Neon Genesis Evangelion: Okay, so you spend 24 episodes of a 26 episode series building up some horrific apocalyptic ‘Third Impact’ event that will wipe out everything. So how do you start episode 25? Oh, with a text screen that proudly announces that the apocalypse already happened and the following two episodes take place AFTER that.
Beyond the fact that the last two episodes are entirely philosophical debates that take place within the main character’s head, there is never any explanation as to how or what the apocalypse was. You actually get the feeling at the end of Episode 24 that they just stopped the last risk that could have triggered it!
Luckily, we get a movie that explains what happened. Or maybe it’s a ‘what if’ alternate universe thing. No one is really sure if they are supposed to be in the same continuity. I always assumed they did. But the movie is just as whack-a-doo as the show or more so in some cases. And as a giant middle finger to the audience they made an even MORE non-sensical ending. Complete with utterly irrelevant imagery, vague dialogue and little to no context crammed in for the last minute.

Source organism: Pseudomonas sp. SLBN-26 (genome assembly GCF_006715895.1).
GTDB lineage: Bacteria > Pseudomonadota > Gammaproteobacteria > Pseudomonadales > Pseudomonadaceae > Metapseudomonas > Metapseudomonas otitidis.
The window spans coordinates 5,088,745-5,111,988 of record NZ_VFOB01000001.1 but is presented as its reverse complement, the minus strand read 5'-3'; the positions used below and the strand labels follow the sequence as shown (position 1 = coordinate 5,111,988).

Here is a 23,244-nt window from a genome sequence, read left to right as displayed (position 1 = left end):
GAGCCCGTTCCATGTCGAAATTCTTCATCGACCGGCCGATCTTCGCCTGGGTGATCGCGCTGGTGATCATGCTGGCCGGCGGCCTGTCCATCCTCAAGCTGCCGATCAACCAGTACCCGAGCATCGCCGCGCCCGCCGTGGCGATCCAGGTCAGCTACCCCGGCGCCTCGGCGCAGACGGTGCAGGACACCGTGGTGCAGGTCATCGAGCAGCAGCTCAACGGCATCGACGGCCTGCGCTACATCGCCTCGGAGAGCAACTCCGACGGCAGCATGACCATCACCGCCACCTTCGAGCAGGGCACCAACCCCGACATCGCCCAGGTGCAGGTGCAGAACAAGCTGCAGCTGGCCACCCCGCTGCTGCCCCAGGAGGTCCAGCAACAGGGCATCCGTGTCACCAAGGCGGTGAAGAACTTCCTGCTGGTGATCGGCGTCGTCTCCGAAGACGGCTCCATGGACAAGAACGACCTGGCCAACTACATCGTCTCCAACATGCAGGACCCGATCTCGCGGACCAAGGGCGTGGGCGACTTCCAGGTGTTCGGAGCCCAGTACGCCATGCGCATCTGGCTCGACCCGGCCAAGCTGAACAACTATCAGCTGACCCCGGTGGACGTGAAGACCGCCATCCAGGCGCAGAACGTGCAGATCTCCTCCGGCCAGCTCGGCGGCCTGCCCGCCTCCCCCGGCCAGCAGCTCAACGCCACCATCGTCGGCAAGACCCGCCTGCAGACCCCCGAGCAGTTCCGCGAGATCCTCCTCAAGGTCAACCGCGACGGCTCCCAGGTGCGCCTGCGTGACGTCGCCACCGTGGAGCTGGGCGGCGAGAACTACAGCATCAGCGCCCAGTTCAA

Chrono Cross: So you’ve spent dozens of hours hacking your way through a plot more dense than Akira meets the Kingdom Hearts franchsie, and defeated the final boss. Finally we have a chance for some clarity as that last piece slides into place and puts all of this in some kind of conte- Who is that? Why is there some random live action girl wandering around live action Tokyo? Why does she have the magic pendant?
The ending of Chrono Cross requires more work in trying to decipher what it is supposed to be than the entirety of the rest of the game. And in a game that involves alternate universes, time travel, body swapping, conspiracies within conspiracies within conspiracies… that is saying A LOT. To be honest, I have no clue how anyone figured out what’s going on here without some kind of supplemental material. Which considering Square Enix’s fondness for companion books may have been the case. Anyway, it confused the heck out of me in an already confusing game.